T cells bearing γδ antigen receptors have been investigated as potential treatments for several diseases, including malignant tumours. However, the clinical application of γδT cells has been hampered by their relatively low abundance in vivo and the technical difficulty of inducing their differentiation from hematopoietic stem cells (HSCs) in vitro. Here, we describe a novel method for generating mouse γδT cells by co-culturing HSC-enriched bone marrow cells (HSC-eBMCs) with induced thymic epithelial cells (iTECs) derived from induced pluripotent stem cells (iPSCs). We used BMCs from CD45.1 congenic C57BL/6 mice to distinguish them from iPSCs, which expressed CD45.2. We showed that HSC-eBMCs and iTECs cultured with IL-2 + IL-7 for up to 21 days induced CD45.1+ γδT cells that expressed a broad repertoire of Vγ and Vδ T-cell receptors. Notably, the induced lymphocytes contained few or no αβT cells, NK1.1+ natural killer cells, or B220+ B cells. Adoptive transfer of the induced γδT cells to leukemia-bearing mice significantly reduced tumour growth and prolonged mouse survival with no obvious side effects, such as tumorigenesis and autoimmune diseases. This new method suggests that it could also be used to produce human γδT cells for clinical applications.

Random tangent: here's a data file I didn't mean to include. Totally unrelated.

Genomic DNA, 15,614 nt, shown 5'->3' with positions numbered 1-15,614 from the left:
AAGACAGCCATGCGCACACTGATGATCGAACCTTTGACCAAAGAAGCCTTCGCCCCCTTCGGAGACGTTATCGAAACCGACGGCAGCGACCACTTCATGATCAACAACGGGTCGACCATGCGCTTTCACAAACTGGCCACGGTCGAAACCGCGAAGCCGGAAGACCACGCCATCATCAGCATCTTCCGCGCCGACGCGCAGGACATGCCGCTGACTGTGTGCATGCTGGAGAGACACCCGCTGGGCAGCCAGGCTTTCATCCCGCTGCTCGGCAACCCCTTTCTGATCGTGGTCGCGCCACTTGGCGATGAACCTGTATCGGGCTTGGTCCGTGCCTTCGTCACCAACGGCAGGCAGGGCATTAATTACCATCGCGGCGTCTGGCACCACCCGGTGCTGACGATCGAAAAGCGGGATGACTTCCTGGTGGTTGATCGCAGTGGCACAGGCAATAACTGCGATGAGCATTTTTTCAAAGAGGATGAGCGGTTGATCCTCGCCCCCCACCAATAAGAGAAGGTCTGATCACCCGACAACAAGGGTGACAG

Keywords: bone marrow cells; induced pluripotent stem cells; thymic epithelial cells; γδT cells.
© 2021 The Authors. Journal of Cellular and Molecular Medicine published by Foundation for Cellular and Molecular Medicine and John Wiley & Sons Ltd.